I wanted that. I wanted to move, all right, and move I did. I would not be held still. I would not be content in this little chair with straps across my chest, or that little chair with straps across my chest, or even the bed on wheels, in which I lay, with straps across my chest, and watched the birds fly above me. I would move. Then I would fly.
'She crawled at six months and walked at nine.' That’s what my mother told everyone. I don’t think they all believed her, but they should have. It was true. I rocked on my little arms and little legs until the four of them obeyed me, and then I made them carry me from here to there. Fast. Then very fast. I ran into walls, head first, and cried and stopped crying and did it again. I didn’t care that much. I wanted to go. Go. GO!
Walking was good. Walking backwards was good. Tip toes, good. Tip toes backwards, very good. Running? Running was the beginning of flight, I was sure.
So running was the best.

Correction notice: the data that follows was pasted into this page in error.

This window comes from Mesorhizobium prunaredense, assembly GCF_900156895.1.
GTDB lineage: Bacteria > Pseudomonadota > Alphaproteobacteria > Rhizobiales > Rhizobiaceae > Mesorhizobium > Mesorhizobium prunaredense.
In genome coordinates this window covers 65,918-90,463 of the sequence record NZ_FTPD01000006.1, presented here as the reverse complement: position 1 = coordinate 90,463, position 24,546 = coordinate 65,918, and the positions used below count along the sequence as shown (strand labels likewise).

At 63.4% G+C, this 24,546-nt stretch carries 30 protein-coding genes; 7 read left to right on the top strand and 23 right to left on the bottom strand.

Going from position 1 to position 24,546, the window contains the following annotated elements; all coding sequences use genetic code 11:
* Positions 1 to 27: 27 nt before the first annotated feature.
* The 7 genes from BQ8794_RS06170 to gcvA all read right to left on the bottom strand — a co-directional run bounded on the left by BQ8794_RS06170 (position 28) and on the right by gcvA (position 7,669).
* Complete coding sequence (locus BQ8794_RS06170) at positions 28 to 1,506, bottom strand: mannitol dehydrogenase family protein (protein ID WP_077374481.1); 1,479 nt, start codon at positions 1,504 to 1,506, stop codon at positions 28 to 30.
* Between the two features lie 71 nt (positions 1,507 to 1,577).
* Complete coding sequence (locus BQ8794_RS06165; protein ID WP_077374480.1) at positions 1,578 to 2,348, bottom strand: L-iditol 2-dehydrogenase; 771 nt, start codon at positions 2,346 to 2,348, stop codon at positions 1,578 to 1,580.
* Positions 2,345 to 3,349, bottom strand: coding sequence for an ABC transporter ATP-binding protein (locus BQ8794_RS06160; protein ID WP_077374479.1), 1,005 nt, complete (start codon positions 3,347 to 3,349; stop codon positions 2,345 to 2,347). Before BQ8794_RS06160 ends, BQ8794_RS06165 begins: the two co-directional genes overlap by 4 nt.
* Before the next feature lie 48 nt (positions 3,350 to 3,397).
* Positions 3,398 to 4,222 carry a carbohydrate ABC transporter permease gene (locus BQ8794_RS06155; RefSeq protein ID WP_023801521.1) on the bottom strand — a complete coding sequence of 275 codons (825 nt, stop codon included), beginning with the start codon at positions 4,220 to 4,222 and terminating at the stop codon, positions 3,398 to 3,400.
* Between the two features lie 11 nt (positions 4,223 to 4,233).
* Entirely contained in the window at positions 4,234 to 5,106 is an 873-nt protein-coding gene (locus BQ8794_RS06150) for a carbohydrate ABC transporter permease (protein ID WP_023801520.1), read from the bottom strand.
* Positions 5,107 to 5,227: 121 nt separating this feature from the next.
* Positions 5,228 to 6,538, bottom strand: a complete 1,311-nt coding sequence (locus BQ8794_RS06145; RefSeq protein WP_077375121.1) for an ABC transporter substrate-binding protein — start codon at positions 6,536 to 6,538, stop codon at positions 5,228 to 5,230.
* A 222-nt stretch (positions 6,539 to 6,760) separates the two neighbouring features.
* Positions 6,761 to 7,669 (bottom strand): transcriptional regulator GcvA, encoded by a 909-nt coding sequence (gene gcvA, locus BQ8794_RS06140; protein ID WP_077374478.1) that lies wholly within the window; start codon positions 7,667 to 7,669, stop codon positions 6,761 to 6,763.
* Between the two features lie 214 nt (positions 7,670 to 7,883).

I ran everywhere, and my mother did, too. She ran beside me and when the little big one, Ruth, was left behind, Ruth would cry. She cried a lot. She cried when I bit her and she cried when I ran away from her and mom and she cried when mom made her stay in her room so I could be tricked into sleep. In the middle of the day!
I cried a lot, too, but not for ninny reasons. I cried because I was little and had no power. I cried because I’d had enough of them. I was ready to join the mystical beasts of the heavens. I just didn’t know how. These earth bound people, not so much the man, who came and went and boomed about and drove and whistled and scooped us up, me and Ruth and sometimes even Mom, and carried us around, he was not exactly earth bound, but he was not exactly like me, either. He was the Dad and the rest of us, the ones who waited for him to wind up our day, we were not.
Mom was crying on the phone. I was crying because she had trapped me in my mesh prison and I could not, I could not escape.
'Stupid,' she sobbed into the mouthpiece. 'So stupid! I caught her just before she put it in her mouth. Dishwasher detergent! From the box which of course was under the sink where it should not be…I know…I know…'